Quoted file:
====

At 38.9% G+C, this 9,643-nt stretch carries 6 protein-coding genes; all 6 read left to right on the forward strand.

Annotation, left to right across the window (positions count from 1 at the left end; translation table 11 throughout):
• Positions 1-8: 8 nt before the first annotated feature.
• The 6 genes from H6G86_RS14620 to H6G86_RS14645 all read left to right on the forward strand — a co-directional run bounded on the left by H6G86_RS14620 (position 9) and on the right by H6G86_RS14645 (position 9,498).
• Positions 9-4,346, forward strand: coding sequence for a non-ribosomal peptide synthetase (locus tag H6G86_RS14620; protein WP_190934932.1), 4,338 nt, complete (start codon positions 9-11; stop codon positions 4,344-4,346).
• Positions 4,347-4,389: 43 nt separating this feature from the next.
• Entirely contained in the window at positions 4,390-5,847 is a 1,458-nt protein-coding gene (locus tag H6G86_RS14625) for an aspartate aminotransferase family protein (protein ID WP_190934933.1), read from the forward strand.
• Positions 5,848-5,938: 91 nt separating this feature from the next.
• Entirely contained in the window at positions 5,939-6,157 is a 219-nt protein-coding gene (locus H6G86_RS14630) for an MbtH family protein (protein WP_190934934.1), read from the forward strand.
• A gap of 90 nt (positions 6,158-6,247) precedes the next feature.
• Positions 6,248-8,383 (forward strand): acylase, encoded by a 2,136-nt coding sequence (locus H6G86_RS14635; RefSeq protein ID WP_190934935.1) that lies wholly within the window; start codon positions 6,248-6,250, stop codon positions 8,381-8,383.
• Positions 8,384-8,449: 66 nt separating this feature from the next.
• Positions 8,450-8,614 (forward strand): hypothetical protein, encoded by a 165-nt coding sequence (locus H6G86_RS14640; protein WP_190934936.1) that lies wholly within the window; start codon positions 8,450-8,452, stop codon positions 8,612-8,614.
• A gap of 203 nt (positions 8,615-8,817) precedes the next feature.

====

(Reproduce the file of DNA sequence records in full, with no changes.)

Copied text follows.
At 38.9% G+C, this 9,643-nt stretch carries 6 protein-coding genes; all 6 read left to right on the forward strand.

Annotation, left to right across the window (positions count from 1 at the left end; translation table 11 throughout):
• Positions 1-8: 8 nt before the first annotated feature.
• The 6 genes from H6G86_RS14620 to H6G86_RS14645 all read left to right on the forward strand — a co-directional run bounded on the left by H6G86_RS14620 (position 9) and on the right by H6G86_RS14645 (position 9,498).
• Positions 9-4,346, forward strand: coding sequence for a non-ribosomal peptide synthetase (locus tag H6G86_RS14620; protein WP_190934932.1), 4,338 nt, complete (start codon positions 9-11; stop codon positions 4,344-4,346).
• Positions 4,347-4,389: 43 nt separating this feature from the next.
• Entirely contained in the window at positions 4,390-5,847 is a 1,458-nt protein-coding gene (locus tag H6G86_RS14625) for an aspartate aminotransferase family protein (protein ID WP_190934933.1), read from the forward strand.
• Positions 5,848-5,938: 91 nt separating this feature from the next.
• Entirely contained in the window at positions 5,939-6,157 is a 219-nt protein-coding gene (locus H6G86_RS14630) for an MbtH family protein (protein WP_190934934.1), read from the forward strand.
• A gap of 90 nt (positions 6,158-6,247) precedes the next feature.
• Positions 6,248-8,383 (forward strand): acylase, encoded by a 2,136-nt coding sequence (locus H6G86_RS14635; RefSeq protein ID WP_190934935.1) that lies wholly within the window; start codon positions 6,248-6,250, stop codon positions 8,381-8,383.
• Positions 8,384-8,449: 66 nt separating this feature from the next.
• Positions 8,450-8,614 (forward strand): hypothetical protein, encoded by a 165-nt coding sequence (locus H6G86_RS14640; protein WP_190934936.1) that lies wholly within the window; start codon positions 8,450-8,452, stop codon positions 8,612-8,614.
• A gap of 203 nt (positions 8,615-8,817) precedes the next feature.